February 28, 2013


I finally got around to watching the documentary film, Bully. No, it was not about "freethought bullies" or anything of the sort. It dealt with the important and often neglected subject of bullying in schools. It provided a voice to children who are bullied and showed us some of what they and their parents face on a daily basis.

It was not quite what I was expecting, but I'm glad I watched it. I remember the controversy around its release. I had incorrectly assumed that it would contain scenes that would be extremely difficult to watch. It turns out that the controversy was more about the film's rating than the contents. While it was far from pleasant to see children being tormented by bullies or hear about those who had killed themselves to escape, it lacked the visceral punch of Jesus Camp, at least for me. After watching it, I felt sad but at least somewhat encouraged that the issue was receiving much needed attention. After watching Jesus Camp, I felt like I was going to throw up and had nightmares. But I suppose films like these will affect everyone differently.

While watching Bully, I found myself thinking that this would be an ideal film for parents to watch with children about to enter or currently at middle school/junior high. It seemed like something that would generate some good discussion about an important subject. I also thought that it would be perfect for something like a school assembly, assuming it could be followed by some concrete strategies for what to do about bullying.

The film follows a few children who are being bullied in middle school/junior high. They are picked on for somewhat different reasons, but the common reason is quite obvious: they are different in some way. This is consistent with what I remember from junior high - the pressure to conform is extreme and those who are different are punished for it. It does not seem to matter how someone is different; differences cannot be tolerated, and bullies are the mechanism through which conformity is enforced.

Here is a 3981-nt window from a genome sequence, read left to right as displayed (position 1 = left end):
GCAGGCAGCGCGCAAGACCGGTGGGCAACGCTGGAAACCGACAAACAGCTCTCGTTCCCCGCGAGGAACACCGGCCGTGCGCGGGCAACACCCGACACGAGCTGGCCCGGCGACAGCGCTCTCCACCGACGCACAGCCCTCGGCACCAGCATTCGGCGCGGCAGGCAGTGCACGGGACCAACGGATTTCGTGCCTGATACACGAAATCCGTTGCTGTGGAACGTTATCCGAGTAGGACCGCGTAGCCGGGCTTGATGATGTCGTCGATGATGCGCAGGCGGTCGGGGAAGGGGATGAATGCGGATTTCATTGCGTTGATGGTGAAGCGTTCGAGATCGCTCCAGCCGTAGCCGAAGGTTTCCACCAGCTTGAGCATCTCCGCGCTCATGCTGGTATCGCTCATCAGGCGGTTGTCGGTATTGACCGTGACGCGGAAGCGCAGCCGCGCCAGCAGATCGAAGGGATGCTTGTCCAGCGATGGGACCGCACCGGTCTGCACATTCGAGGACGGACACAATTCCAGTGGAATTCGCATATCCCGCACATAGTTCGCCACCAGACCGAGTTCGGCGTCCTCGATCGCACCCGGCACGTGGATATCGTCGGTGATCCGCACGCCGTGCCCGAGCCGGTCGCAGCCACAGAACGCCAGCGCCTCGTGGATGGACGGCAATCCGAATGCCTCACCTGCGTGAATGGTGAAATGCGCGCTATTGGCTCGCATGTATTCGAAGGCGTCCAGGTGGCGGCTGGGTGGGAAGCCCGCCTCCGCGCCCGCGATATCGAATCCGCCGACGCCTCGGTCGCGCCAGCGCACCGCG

I was a bit surprised that the film focused almost exclusively on the children being bullied rather than those doing the bullying. But I suppose that would have been a far more challenging film to make. Because the bullies were not really the central subject matter, most of my anger during the film landed on school personnel who seemed unwilling to even try to understand what the victims were going through. Sadly, the "boys will be boys" mentality still seems firmly entrenched.

If there was one central message, I think it would have to be the idea that we all have a stake in bullying. It cannot be left solely up to the schools or the parents. Its roots are, at least to some degree, embedded in our culture, and so we are all involved. The idea of it taking a village to raise a child makes a great deal of sense here.